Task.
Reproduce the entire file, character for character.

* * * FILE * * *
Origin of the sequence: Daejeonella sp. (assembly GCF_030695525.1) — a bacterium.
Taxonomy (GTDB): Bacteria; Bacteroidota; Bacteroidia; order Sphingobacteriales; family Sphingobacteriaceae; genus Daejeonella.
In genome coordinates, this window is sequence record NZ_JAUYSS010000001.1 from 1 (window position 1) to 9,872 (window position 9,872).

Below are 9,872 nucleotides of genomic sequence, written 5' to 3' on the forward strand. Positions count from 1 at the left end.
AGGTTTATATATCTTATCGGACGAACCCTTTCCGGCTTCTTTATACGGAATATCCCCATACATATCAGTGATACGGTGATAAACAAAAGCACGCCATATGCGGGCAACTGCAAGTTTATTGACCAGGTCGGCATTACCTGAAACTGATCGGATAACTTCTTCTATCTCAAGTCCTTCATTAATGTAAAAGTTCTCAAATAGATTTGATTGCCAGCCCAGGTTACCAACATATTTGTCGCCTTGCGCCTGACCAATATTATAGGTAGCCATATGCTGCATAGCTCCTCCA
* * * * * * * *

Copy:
Origin of the sequence: Daejeonella sp. (assembly GCF_030695525.1) — a bacterium.
Taxonomy (GTDB): Bacteria; Bacteroidota; Bacteroidia; order Sphingobacteriales; family Sphingobacteriaceae; genus Daejeonella.
In genome coordinates, this window is sequence record NZ_JAUYSS010000001.1 from 1 (window position 1) to 9,872 (window position 9,872).

Below are 9,872 nucleotides of genomic sequence, written 5' to 3' on the forward strand. Positions count from 1 at the left end.
AGGTTTATATATCTTATCGGACGAACCCTTTCCGGCTTCTTTATACGGAATATCCCCATACATATCAGTGATACGGTGATAAACAAAAGCACGCCATATGCGGGCAACTGCAAGTTTATTGACCAGGTCGGCATTACCTGAAACTGATCGGATAACTTCTTCTATCTCAAGTCCTTCATTAATGTAAAAGTTCTCAAATAGATTTGATTGCCAGCCCAGGTTACCAACATATTTGTCGCCTTGCGCCTGACCAATATTATAGGTAGCCATATGCTGCATAGCTCCTCCA